Avengers: Age of Ultron TPB
Ultron feels bloated, crammed with apocalyptic but often careless art. Like Ultron, a vasy array of writers share the tale, including Brian Michael Bendis. The spin-off stories occupying a third of the trade belabor the point. It feels like a contrived story designed to disturb or delight fans with scenes of defeated heroes such as Spider-Man bound to a chair and drugged out of his mind, or the death of any number of favourites, She-Hulk among them. I understand this was all a set up for Marvel’s latest paradigm-and-universe reordering. But as for actual storytelling quality, the book is tedious in the end and rather infinitely derivative of disaster films.
Avengers Vs. X-Men TPB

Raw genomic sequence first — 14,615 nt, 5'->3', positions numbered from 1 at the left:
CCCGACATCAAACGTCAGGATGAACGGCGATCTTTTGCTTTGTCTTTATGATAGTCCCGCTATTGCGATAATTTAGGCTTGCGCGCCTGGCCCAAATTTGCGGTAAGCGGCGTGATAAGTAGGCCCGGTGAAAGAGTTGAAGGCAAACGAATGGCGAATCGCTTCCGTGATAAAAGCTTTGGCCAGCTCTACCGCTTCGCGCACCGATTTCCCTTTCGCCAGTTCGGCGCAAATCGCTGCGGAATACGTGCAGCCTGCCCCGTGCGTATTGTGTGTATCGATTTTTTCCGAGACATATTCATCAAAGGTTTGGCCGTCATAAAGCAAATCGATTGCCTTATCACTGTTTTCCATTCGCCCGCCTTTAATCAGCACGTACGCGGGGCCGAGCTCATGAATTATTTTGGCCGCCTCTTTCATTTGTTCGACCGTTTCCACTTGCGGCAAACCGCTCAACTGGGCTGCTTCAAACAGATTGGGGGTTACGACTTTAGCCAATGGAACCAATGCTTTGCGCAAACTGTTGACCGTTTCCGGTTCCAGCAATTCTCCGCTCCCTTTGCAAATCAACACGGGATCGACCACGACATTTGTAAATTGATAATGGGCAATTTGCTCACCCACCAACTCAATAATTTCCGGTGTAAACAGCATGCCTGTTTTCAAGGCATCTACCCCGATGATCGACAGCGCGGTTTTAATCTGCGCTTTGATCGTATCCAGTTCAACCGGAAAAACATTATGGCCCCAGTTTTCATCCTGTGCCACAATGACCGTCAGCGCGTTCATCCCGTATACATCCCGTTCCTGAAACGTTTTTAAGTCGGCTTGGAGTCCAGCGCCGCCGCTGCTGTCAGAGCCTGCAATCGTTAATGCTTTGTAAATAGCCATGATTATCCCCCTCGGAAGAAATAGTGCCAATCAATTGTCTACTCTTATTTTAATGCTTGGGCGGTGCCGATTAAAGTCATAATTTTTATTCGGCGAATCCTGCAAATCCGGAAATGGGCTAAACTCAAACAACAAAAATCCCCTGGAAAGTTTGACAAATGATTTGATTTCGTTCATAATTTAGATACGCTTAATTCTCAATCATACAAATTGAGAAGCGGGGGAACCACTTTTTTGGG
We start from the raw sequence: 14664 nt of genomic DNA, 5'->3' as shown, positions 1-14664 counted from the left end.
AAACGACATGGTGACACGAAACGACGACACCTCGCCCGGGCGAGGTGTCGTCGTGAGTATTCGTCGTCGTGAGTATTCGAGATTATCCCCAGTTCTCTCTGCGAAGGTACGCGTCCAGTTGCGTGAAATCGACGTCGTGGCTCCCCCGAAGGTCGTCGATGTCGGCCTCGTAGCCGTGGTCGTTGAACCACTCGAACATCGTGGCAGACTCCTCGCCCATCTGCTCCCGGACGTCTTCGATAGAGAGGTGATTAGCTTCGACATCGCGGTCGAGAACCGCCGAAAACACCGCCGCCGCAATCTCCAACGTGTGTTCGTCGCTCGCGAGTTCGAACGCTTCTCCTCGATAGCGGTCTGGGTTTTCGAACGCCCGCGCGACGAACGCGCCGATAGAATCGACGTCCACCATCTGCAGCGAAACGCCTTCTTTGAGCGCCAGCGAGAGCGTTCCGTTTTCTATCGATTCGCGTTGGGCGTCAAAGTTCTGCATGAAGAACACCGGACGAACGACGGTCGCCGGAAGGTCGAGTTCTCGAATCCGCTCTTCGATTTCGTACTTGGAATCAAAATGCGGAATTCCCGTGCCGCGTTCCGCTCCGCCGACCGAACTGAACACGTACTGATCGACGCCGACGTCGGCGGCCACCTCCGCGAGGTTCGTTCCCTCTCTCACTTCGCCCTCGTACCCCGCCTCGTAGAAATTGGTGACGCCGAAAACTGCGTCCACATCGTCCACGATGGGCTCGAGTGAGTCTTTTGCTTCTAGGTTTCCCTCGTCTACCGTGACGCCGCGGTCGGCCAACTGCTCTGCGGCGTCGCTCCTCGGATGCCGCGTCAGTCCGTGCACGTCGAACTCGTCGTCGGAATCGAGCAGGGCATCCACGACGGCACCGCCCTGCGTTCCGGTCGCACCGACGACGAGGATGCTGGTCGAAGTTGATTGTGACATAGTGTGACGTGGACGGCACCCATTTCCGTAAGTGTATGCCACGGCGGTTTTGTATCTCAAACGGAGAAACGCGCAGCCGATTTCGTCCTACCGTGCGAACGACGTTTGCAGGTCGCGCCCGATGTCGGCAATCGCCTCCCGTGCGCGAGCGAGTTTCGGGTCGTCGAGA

Apparently, Marvel has decided to yet again attempt to resuscitate the zeitgeist of the success of The Secret Wars series from the 1980’s and also to have the heroes fight each other, as DC Comics was fond of during the comic-book sales slump of the late 1970’s and early 1980’s. So the mutants clash with the Avengers and about half of this story arc is a delightful confrontation between heroes such, say, the Sub-Mariner and The Thing. But the bouts don’t end there. The heroes on either side seemingly recover from the most egregious injuries to fight again with no lasting consequences. Underneath this main event card, the struggle is about the return of the Phoenix Force. The X-Men want to wield this all-powerful force. The Avengers want to contain it. The other underlying theme is renewal, with Hope Summers, Scott Summers’ teenage daughter, slated to be the new generation’s heavy hitter. I loved about a third of this year, with the art and heroes locking horns. But in the end, the story took too long, felt like pandering to fans, and repetitive. This could have been a finer story if pared down.